The Ann Arbor Awesome Foundation is the Ann Arbor chapter of the Boston-based micro-philanthropic organization known as the Awesome Foundation. Each fully autonomous chapter supports awesome projects through micro-grants, usually given out monthly. These micro-grants, $1000 or the local equivalent, come out of pockets of the chapter’s “trustees” and are given on a no-strings-attached basis to people and groups working on awesome projects.

ÆPEX Access receives Ann Arbor Awesome Foundation award

The Ann Arbor Awesome Foundation’s monthly $1,000 minigrant was awarded to ÆPEX Contemporary Performance on October 2, 2016. ÆPEX Contemporary Performance is southeast Michigan’s only professional music concert presenter focused on new classical music. The Awesome Foundation funds will be applied towards the ÆPEX Access project, a public art endeavor that augments ÆPEX’s typical concert presentations with free, simulcast viewing stations across downtown Ann Arbor. ÆPEX Access will debut this concept during an October 28th concert at Ann Arbor’s First United Methodist Church, and test it for future applications.

Ann Arbor Awesome Foundation trustees present members of  ÆPEX Contemporary Performance with their $1,000 minigrant.

Ann Arbor Awesome Foundation trustees present members of ÆPEX Contemporary Performance with their $1,000 minigrant.

ÆPEX Access will use social media applications, such as Periscope, to broadcast this concert to at least three sites chosen for their physical accessibility and technological capabilities. At least one site will be outdoors, which will require new equipment and staff. However, ÆPEX will also choose sites that already have video and sound systems, and that are known for hosting viewing events, such as the theater at the downtown Ann Arbor District Library.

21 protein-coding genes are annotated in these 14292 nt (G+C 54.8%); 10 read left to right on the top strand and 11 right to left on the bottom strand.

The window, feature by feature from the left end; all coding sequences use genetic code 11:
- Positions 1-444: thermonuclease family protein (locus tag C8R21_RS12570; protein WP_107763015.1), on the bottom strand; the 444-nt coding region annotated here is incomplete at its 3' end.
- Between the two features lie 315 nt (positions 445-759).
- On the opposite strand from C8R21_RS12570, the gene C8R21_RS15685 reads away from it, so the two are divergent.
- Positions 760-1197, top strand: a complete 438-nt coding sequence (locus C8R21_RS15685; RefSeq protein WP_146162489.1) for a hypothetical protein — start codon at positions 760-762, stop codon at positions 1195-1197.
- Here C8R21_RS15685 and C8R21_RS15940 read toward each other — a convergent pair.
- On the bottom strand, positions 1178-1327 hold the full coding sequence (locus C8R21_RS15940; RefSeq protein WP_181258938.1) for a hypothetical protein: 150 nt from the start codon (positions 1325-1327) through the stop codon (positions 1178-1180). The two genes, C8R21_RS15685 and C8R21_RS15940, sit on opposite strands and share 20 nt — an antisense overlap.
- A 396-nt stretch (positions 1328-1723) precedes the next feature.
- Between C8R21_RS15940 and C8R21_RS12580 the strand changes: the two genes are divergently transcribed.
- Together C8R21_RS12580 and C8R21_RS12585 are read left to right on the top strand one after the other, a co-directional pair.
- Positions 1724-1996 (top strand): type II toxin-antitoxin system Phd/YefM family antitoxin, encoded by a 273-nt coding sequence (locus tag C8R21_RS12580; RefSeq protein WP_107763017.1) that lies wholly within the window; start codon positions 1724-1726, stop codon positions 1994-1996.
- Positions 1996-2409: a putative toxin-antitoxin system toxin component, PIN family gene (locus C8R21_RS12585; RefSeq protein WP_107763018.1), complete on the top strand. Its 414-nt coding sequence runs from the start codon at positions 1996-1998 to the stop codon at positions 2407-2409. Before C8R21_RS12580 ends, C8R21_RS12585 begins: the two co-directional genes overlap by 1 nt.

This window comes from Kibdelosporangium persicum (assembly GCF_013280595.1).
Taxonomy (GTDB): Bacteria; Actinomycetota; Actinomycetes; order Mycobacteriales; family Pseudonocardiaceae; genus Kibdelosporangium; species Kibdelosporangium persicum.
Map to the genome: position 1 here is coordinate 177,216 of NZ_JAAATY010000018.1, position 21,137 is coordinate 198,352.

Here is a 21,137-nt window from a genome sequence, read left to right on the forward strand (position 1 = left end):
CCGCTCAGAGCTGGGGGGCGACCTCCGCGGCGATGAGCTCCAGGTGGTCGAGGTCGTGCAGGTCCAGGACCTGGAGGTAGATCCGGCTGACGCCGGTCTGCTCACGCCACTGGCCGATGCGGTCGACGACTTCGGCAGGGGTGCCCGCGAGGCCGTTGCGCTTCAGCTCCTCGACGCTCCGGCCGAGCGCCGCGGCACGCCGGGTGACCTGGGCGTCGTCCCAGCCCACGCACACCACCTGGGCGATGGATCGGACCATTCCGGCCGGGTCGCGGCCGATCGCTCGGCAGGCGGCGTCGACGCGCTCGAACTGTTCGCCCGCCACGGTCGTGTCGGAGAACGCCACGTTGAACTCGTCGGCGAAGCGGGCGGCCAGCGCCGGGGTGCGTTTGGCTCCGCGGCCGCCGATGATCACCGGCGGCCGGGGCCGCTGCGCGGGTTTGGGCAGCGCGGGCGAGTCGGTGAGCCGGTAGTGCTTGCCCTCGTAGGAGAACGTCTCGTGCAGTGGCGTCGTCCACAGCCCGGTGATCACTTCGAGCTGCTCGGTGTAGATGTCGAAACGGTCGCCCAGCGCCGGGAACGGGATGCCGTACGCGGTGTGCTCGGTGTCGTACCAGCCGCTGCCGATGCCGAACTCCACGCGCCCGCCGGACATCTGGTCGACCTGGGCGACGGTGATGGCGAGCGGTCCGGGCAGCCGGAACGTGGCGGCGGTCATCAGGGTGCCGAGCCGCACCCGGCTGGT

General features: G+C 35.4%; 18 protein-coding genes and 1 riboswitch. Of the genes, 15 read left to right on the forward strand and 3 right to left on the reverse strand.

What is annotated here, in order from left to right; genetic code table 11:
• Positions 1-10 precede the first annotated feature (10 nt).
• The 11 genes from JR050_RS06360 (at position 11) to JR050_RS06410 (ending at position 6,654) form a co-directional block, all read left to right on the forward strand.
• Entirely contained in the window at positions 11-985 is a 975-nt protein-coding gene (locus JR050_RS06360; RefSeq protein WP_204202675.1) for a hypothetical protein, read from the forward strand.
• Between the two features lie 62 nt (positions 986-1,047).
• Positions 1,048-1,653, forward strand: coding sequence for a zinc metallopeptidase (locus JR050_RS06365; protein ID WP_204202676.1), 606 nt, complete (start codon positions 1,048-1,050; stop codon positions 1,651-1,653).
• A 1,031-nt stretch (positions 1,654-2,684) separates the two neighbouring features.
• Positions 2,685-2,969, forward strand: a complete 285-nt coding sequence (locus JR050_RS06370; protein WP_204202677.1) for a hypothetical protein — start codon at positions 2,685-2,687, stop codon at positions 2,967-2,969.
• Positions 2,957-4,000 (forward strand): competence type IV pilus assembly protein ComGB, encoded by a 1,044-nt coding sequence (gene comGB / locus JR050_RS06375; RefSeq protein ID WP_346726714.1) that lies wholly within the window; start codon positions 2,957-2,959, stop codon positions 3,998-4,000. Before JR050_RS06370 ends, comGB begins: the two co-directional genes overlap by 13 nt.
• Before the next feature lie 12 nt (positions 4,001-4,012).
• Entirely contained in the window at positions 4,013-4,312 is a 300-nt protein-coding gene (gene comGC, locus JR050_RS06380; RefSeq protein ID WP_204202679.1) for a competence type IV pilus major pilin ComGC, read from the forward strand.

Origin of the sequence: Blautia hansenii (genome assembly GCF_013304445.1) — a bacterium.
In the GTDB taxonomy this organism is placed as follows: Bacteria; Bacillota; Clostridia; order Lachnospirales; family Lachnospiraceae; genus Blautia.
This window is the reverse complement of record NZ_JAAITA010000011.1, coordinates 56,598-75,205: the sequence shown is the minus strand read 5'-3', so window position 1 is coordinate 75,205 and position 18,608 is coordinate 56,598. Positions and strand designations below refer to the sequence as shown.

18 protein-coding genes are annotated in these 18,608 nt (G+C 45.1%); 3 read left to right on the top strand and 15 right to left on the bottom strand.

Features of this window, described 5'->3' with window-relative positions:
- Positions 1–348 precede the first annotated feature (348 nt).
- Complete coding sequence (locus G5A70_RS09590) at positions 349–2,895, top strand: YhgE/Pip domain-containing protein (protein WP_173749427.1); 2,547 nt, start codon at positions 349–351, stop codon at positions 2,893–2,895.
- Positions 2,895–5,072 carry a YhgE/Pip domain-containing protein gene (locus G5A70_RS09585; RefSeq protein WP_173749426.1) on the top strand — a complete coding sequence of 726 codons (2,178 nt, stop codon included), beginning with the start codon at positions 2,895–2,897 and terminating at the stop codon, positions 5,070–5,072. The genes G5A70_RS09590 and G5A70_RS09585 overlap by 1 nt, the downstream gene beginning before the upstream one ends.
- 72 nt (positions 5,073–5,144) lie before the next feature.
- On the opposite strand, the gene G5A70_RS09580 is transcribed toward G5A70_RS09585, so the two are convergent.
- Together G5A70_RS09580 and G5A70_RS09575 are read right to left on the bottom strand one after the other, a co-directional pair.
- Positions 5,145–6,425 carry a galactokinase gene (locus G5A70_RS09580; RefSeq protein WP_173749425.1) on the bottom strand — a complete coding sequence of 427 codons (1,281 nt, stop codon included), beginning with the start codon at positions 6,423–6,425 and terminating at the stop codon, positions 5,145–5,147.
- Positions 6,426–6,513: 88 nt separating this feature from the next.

ÆPEX Contemporary Performance will promote ÆPEX Access, but also anticipates this initiative will generate spontaneous interactions with this concert. The goal of ÆPEX Access is making classical music performances more accessible to Ann Arbor’s art- and music-loving public. Not only will ÆPEX Access help the October 28th concert reach listeners beyond its venue’s physical boundaries, it will also intensify the listening experience for the live audience at the church, as they will know others across Ann Arbor are enjoying the same performance.

ÆPEX Access will yield a communal art experience impossible to achieve by traditional means. ÆPEX Access will give hundreds of people in the Ann Arbor community a chance to experience ÆPEX Contemporary Performance’s world-class concert production at no cost, simply by taking a walk, or by making a regular visit to their favorite local establishment. By making the world’s best newly composed music public, ÆPEX Access holds the potential to facilitate countless meaningful and unexpected art interactions for people across downtown Ann Arbor.

The Oasis Aquaponic Food Production System

This past fall, the trustees of the Ann Arbor Awesome Foundation awarded a $1,000 grant to Michelle Leach, a recently graduated PhD from the University of Michigan, so that she could continue her development of the aquaponic food production system that she hopes one day to distribute throughout Central America.